Top Ten Videos to watch

HISTORY Brings 'Roots' Cast And Crew To The White House For Screening
Graduates tossing caps into the air
Freddie Gray Baltimore Protests
Mid section of man in graduation gown holding diploma
Legendary Baseball Player Tony Gwynn's Family Files A Lawsuit Against Big Tobacco
ME.jailhouse#2.0117.CW Montebello City Council has approved use of a private contractor to run the n
Chicago Mayor Rahm Emanuel Addresses Police Misconduct At Chicago City Council Meeting
WWII Soldiers Standing In A Flag Draped Sunset - SIlhouette
Students Taking a College Exam
Bill Cosby Preliminary Hearing
Hillary Clinton Campaigns In Louisville, Kentucky
Worried black businesswoman at desk
Tyler Perry And Soledad O'Brien Host Gala Honoring Bishop T.D. Jakes' 35 Years Of Ministry
Teacher with group of preschoolers sitting at table
FBI Officials Discuss Apprehension Of Explosions Suspect After Three-Day Manhunt
NFC Championship - San Francisco 49ers v Atlanta Falcons
US-POLITICS-OBAMA
Protests Erupt In Chicago After Video Of Police Shooting Of Teen Is Released
24673281
US-VOTE-DEMOCRAT-SANDERS
Nine Dead After Church Shooting In Charleston
Portrait of senior African woman holding money
Medicare
President Bush Speals At Federalist Society's Gala
Police
Police Line Tape
Senior Woman's Hands
Police officers running
New Orleans Residents Return to Housing Projects
David Banner
Leave a comment

PHILADELPHIA — Michael Vick’s advice for Plaxico Burress is to put his family ahead of football.

Vick, the Philadelphia Eagles’ Pro Bowl quarterback, says he hopes Burress uses him as an example in his return to the NFL. The former New York Giants receiver spent nearly two years in prison for a gun charge and was released Monday.

Vick has made a remarkable comeback to the league after spending 18 months in federal prison for dogfighting charges. He led the Eagles to the NFC East title last season and was voted The Associated Press Comeback Player of the Year.

Vick hasn’t communicated with Burress, but shared his thoughts on what he would say to him.

“Just take your time coming back and getting acclimated. Think family first and football second and it’ll all work out,” Vick said Wednesday. “It’s great that he’ll get a second chance. We’ll pray for him, we’re going to support him 100 percent and we’re in his corner and we just want him to excel.”

Vick was reviled when he came back, and there was an outcry from animal rights groups when the Eagles signed him in August 2009. But Vick won over fans in Philadelphia and outside the city, too, with his sensational performance on the field and his service in the community.

Burress doesn’t have to overcome similar animosity, though he still faces some challenges.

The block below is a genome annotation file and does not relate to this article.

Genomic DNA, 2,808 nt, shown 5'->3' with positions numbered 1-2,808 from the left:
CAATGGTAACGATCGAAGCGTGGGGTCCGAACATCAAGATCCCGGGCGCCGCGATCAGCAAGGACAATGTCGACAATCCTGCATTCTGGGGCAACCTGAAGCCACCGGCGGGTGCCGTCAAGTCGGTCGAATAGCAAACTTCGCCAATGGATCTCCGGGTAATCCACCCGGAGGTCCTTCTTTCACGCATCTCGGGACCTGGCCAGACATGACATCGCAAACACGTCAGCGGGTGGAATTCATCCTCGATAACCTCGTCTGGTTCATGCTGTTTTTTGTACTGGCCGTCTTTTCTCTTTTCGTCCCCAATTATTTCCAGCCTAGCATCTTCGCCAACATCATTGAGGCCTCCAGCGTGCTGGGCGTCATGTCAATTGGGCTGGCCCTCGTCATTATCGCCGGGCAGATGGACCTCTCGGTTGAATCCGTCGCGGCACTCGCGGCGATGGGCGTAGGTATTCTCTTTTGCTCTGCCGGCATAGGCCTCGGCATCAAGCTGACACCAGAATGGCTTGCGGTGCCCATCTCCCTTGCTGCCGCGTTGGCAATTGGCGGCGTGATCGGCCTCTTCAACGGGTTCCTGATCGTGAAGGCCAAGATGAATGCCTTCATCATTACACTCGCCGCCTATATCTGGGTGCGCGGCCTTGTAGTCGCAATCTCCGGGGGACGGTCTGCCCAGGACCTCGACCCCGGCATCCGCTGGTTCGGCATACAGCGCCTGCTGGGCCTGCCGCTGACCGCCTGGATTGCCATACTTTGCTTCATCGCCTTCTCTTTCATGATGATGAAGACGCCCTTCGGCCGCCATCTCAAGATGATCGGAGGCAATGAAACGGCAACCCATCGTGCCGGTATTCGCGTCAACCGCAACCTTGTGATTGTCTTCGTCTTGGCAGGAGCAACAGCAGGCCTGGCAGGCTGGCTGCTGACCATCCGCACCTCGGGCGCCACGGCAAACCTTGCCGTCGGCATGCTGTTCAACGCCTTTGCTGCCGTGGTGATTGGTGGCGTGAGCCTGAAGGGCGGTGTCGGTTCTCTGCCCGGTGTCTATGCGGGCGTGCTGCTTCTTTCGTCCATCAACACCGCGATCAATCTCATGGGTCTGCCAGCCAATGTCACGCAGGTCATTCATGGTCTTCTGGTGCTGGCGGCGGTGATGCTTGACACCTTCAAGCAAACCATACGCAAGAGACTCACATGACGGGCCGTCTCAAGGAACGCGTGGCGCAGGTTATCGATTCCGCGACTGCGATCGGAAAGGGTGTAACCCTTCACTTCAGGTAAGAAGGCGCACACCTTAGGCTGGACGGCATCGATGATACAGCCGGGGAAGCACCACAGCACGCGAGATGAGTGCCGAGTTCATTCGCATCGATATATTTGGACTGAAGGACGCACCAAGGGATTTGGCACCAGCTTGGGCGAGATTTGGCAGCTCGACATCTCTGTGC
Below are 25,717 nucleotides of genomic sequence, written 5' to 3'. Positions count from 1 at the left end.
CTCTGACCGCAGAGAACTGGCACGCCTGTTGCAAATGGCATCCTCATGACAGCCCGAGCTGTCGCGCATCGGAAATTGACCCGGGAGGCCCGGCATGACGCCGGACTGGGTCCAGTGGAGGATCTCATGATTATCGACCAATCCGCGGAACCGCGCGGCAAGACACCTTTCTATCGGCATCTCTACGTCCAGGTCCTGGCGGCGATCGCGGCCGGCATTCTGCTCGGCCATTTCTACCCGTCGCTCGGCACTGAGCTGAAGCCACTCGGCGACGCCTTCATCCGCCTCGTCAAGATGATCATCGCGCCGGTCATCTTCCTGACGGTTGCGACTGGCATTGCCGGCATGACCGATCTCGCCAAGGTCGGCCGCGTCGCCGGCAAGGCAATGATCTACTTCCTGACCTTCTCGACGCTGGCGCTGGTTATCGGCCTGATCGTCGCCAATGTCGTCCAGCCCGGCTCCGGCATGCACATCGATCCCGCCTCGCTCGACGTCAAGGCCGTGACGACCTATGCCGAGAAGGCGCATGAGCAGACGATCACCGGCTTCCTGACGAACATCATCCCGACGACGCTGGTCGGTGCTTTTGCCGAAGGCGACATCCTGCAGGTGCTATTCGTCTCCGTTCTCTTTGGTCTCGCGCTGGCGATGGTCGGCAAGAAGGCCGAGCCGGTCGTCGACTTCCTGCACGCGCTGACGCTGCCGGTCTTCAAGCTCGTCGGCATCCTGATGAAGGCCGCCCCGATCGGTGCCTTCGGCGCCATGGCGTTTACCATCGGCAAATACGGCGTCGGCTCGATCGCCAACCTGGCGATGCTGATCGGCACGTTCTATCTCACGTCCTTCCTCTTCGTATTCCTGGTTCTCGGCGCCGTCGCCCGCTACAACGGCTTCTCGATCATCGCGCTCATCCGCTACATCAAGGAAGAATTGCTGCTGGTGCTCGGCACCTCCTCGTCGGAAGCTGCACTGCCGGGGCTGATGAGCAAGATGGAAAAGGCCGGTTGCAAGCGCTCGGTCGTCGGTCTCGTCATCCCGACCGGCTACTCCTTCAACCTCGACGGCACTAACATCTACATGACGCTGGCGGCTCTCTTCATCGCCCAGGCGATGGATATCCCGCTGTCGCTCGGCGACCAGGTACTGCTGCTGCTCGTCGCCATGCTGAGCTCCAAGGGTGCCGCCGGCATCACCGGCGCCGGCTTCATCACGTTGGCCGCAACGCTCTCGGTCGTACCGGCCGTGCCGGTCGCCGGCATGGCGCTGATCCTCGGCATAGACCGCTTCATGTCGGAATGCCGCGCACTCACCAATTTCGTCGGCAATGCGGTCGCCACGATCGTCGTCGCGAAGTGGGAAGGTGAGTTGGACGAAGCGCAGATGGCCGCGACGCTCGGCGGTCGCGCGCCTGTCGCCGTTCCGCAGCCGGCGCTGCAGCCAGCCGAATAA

“Hopefully he’ll use my situation as an example and go out and try and emulate what I’ve done in his own way,” Vick said. “That’s what it’s about. It’s about growth and it’s about learning. Things in life happen in stages and those are some things you have to go through as an individual.”

The Eagles are rumored to be a potential home for Burress, and were even listed on one betting website as the favorites to land him at 3-2 odds. But a person familiar with the team’s thinking told The Associated Press that Burress isn’t in their plans.

That makes sense, considering the Eagles already have two standout receivers: DeSean Jackson and Jeremy Maclin. Jackson has been to the Pro Bowl twice and Maclin has star potential. Jason Avant and Riley Cooper give the team depth at the position.

Burress would fit in perfectly as a situational receiver inside the red zone because of his size. But it’s likely he’d prefer a team that would offer him a chance to be the No. 1 or No. 2 target.

“He definitely brings a lot to the game, his passion, enthusiasm and the way he plays,” Vick said. Vick and several other Eagles have said they’d welcome Burress to Philadelphia.

It’s not their decision, though.

“We haven’t even gone there,” Philadelphia coach Andy Reid said during the team’s annual playground building event. “There is nothing you can do there.”

Vick was 29 when he returned. Burress turns 34 in August. While age is a factor, Vick said Burress’ position helps him.

“It’s actually easier being a receiver and coming back and playing the game,” Vick said. “You have to get your legs back up under you. I was a guy that had to live that. It’s tough. You think you can do it, but you have to take that time out and make sure you’re ready to go.”

Also On News One: